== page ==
Panic occurred because of the advance of the army of Alexander (Curtius Rufus, History of Alexander of Macedonia, 4.12.14). This army must have been mentioned in the break. Macedonians are often referred to as Hanaeans, a western nomadic tribe and kingdom on the middle Euphrates in the Middle Babylonian period. This belongs to the archaizing tendency of diaries and chronicles in rendering geographic names. This makes them more useful for comparison with omens. The same holds true for Gutians (people living to the east of the Tigris) in line 18’.

The battle of Gaugamela. Design Jona Lendering.

15’, rev.11’
The king of the world. The text has LUGAL Š, Akk. šar kiššati. Technically it is also possible to read: LUGAL-š, “its king” i.e. king of the land of Hani (Macedonia). So in the Nab-Nasir to Šamaš-šuma-ukin Chronicle (ABC 1, IV 27) where mention is made of the city of Memphis and “its king”. In view of the context, esp. in rev. 11’, and in view of the fact that the expression LUGAL Š occurs in many omens, I opt for the translation “king of the world” (as Hunger did). It must be the translation of Alexander's  title "king of Asia", because "Asia" was no recognizable concept for a Babylonian scientist (cf. Van de Spek 2003, 299).

In the morning. Plutarch (Alexander, 32.2) maintains that Alexander overslept on the day of the battle. The story is probably a myth.

This word order, object – subject – verb, is typical for omens. This particular omen (“the king, his troops will abandon him”) is given in the Babylonian astrological calendar for lunar eclipses in months III, VIII and X (Labat 1965, 72:3; 73:7 and 10).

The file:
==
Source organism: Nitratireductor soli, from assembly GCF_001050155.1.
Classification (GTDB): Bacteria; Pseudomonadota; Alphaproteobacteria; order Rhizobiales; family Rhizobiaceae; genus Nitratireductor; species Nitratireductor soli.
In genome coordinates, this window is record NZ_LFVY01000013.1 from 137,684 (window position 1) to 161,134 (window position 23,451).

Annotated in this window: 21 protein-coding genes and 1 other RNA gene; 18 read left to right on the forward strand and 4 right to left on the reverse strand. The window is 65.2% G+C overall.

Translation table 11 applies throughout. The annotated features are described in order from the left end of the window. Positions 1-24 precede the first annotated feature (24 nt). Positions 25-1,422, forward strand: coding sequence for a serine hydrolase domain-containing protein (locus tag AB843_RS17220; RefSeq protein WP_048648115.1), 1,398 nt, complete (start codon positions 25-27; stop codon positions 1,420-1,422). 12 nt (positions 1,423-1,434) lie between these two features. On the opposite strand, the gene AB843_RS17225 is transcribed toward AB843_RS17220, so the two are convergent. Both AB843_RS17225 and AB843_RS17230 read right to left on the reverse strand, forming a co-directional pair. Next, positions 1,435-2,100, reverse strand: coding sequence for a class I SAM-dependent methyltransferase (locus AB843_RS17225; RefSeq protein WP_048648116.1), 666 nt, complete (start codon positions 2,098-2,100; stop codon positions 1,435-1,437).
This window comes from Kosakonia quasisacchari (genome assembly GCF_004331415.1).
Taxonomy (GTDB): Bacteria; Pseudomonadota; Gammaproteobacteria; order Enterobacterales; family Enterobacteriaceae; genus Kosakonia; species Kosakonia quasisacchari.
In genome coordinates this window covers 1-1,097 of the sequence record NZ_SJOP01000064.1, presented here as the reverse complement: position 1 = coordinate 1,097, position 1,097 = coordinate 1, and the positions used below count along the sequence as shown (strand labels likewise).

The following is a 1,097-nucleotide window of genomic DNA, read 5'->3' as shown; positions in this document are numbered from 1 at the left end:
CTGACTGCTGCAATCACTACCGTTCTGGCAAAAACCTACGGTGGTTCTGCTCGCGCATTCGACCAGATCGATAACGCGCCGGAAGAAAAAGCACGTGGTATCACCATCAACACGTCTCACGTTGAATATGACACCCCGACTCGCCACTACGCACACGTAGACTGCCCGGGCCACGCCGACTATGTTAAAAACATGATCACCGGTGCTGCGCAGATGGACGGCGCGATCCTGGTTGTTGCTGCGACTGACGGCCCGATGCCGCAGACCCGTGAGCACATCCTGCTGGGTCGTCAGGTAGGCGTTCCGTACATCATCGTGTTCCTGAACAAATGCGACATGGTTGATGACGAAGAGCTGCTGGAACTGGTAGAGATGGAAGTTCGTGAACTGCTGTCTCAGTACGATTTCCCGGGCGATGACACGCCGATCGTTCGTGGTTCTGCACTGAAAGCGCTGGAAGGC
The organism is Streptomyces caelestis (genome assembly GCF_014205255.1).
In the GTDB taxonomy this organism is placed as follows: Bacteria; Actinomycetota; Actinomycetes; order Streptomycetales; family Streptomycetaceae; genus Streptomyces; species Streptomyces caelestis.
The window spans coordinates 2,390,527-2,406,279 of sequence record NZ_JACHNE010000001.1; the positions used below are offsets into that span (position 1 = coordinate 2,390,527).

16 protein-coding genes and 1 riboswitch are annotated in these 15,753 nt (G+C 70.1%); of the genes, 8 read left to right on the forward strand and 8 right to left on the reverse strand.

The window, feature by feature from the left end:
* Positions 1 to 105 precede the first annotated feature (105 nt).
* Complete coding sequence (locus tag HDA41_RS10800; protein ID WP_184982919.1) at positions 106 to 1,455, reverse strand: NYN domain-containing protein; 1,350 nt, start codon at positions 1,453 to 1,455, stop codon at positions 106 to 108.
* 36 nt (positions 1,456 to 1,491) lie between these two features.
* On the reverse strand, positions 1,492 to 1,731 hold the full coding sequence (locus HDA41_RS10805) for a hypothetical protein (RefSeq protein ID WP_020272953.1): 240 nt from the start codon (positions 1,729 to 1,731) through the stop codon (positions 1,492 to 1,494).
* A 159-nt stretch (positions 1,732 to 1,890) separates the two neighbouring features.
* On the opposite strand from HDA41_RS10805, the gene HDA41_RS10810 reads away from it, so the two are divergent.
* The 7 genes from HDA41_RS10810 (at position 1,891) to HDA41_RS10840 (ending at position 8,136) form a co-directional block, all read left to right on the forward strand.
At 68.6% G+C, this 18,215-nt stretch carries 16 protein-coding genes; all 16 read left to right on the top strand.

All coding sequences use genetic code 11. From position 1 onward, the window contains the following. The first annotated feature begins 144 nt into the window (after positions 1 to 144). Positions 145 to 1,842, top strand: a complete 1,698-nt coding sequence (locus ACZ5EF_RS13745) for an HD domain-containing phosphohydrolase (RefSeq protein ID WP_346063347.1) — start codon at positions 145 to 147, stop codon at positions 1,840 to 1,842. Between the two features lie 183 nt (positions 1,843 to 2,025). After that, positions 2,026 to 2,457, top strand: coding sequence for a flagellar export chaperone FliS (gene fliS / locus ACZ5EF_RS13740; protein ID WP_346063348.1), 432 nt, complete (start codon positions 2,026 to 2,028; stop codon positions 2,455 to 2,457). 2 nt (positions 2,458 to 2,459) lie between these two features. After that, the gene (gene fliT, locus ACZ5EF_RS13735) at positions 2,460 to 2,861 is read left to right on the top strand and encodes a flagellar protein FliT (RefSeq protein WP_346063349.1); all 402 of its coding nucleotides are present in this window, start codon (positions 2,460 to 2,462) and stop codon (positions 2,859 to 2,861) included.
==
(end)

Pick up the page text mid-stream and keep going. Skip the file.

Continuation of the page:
Note that the text says that Darius was deserted by his troops instead of the other way around, as is maintained by Arrian (Anabasis 3.13.3), but Curtius Rufus (4.15.28-33) and Diodorus of Sicily (Library of World History, 17.60.3) present the same picture as the diary. Cf. the chapter on Gaugamela in Lendering 2004 (translation online).

The land of the Gutians. The diaries often use archaic geographical names. The land of the Gutians stands for the mountainous regions east of the Tigris. Darius fled in the direction of Ecbatana. Alexander marched to Babylon.

The length of the Babylonian month is 29 or 30 days. Hermann Hunger gives the following explanation for the terminology used here. “The diaries are arranged in sections each of which deals with a single month. Each section begins with the name of the month; after the name, a “1” indicates that the preceding month had 30 days; a “30” that it had only 29. The idea behind this terminology seems to be that a “regular” month ought to have 30 days, in which the next month begins with a “1st” day; if a month has only 29 days, its successor begins, so to speak, already on the “30th” day which would have been theoretically possible for the preceding month.” (AD I, p. 38).

to part four (commentary reverse)